When you connect to a network for the first time in Windows, Windows saves the network profile and assigns a name to it.
Connections using Ethernet (wired) use a generic name such as Network 7 usually while wireless networks the SSID of the Wi-Fi network the device connected to.
Some users and administrators may dislike the non-descriptive nature of wired network connections on Windows.
Good news is that it is possible to rename network profile names to make them more descriptive on the operating system.
The following guide was written for Microsoft's Windows 10 operating system but the process should work in previous versions of Windows as well.
You can check the current name in the Network and Sharing Center on Windows or in the Settings application on Windows 10.
The name of the network is displayed at the very top of the page.
To display the name in the Control Panel instead, do this:
The name is listed under "view your active networks".
Windows administrators and users have two main options to change a network name. The first involves editing the Windows Registry using Local Security Policy. Note that Local Security Policy is only available in professional versions of Windows, e.g. Windows 10 Pro.
I recommend that you back up the Windows Registry before you make any changes to it. Check out our Windows Registry backup guide to find out how to do that.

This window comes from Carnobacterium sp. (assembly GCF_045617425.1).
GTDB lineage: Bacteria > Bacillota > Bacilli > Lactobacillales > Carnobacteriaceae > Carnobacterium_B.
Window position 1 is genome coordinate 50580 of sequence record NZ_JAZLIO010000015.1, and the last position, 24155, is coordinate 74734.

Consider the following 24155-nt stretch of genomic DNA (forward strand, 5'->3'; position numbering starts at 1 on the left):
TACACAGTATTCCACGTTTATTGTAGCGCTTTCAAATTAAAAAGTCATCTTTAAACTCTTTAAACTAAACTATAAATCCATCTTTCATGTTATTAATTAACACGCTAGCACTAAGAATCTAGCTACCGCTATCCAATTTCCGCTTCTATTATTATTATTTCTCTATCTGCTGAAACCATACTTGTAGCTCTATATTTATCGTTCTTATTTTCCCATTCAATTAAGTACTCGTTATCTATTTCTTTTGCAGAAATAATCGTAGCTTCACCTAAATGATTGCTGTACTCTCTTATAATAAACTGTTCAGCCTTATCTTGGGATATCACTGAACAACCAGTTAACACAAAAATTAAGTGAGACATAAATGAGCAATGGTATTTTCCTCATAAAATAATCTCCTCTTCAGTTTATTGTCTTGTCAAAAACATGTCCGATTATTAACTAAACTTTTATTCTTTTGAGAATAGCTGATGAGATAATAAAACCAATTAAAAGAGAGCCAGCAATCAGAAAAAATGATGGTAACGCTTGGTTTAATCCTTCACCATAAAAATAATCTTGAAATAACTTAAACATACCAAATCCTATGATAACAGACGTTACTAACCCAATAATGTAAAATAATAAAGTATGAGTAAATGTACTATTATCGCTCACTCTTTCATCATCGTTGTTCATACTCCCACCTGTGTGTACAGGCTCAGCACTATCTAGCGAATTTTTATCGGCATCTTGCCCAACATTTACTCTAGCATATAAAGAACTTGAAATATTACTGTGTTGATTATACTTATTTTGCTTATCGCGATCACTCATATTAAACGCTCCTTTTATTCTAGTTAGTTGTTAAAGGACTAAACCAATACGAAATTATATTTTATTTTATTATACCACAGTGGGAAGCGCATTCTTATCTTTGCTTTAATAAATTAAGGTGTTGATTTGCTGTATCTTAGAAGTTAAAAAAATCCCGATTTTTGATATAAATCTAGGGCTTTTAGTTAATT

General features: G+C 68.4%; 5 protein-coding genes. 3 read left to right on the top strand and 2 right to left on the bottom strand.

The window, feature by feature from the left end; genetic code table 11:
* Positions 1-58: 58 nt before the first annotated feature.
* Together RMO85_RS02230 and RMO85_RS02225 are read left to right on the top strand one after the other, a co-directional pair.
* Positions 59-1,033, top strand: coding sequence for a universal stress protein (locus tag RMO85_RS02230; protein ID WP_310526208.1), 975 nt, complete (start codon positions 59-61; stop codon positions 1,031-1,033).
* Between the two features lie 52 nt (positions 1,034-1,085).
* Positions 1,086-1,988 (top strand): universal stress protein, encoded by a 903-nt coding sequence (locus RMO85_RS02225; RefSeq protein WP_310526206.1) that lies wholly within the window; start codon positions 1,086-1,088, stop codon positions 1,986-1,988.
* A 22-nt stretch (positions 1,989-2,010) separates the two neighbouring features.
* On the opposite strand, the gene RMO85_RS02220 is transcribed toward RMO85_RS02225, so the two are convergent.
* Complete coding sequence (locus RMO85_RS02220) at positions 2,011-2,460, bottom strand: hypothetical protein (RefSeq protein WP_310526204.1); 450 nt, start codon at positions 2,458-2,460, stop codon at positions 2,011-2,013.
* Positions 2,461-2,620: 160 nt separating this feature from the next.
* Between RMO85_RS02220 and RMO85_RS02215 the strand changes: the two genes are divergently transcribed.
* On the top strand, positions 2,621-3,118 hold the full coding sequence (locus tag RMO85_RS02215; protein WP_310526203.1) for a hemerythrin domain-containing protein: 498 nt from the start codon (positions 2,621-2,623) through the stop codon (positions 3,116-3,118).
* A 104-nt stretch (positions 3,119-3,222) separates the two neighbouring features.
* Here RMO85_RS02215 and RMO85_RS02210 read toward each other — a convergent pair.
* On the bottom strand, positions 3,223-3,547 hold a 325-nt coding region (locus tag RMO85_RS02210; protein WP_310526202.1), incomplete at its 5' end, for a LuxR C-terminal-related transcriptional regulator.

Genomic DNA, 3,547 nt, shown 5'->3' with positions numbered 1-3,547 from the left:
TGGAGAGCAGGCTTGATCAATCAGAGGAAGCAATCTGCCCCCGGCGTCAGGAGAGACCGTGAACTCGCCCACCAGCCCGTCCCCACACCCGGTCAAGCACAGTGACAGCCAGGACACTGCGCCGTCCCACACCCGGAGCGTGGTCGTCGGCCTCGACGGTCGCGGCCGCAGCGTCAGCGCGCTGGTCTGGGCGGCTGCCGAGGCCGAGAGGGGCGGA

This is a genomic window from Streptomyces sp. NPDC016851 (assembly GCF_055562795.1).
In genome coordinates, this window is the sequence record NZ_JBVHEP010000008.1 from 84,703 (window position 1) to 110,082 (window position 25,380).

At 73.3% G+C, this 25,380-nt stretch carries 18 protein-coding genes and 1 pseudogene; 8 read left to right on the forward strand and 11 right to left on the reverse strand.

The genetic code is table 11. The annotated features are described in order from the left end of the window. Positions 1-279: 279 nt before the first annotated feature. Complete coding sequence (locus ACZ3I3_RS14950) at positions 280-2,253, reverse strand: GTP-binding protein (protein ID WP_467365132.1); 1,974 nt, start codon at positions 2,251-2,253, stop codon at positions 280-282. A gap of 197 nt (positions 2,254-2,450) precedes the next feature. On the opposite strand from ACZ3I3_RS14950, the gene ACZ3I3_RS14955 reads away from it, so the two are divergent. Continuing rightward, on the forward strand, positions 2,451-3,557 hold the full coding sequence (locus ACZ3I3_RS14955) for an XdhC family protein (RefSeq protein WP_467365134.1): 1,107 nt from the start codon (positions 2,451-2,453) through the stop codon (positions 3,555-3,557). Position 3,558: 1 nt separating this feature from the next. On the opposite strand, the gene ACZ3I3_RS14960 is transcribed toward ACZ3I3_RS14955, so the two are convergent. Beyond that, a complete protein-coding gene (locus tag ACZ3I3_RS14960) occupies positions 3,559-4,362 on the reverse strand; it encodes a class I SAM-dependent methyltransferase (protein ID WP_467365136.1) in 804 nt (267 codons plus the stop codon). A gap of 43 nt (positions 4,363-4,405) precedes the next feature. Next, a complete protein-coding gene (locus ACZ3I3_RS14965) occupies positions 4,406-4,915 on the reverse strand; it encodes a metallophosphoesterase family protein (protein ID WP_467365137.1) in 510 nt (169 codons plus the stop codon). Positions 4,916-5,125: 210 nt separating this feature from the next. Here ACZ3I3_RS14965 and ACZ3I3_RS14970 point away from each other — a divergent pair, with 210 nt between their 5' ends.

The change takes affect immediately. You can verify that by opening the Settings app or the Network and Sharing Center to verify that the name change was successful.
Repeat the process for any other network name that you want to change.
As mentioned earlier, Local Security Policy is only available in professional versions of Windows. A limitation of this method is that you can only change the name of the connected network.
The Registry option may not be as straightforward but it displays the list of all networks the device was connected to so that you may modify names of network the device is not connected to at the time as well.
Changing network names is just a cosmetic change, though.
Now You: have you changed network names on your devices?Advertisement
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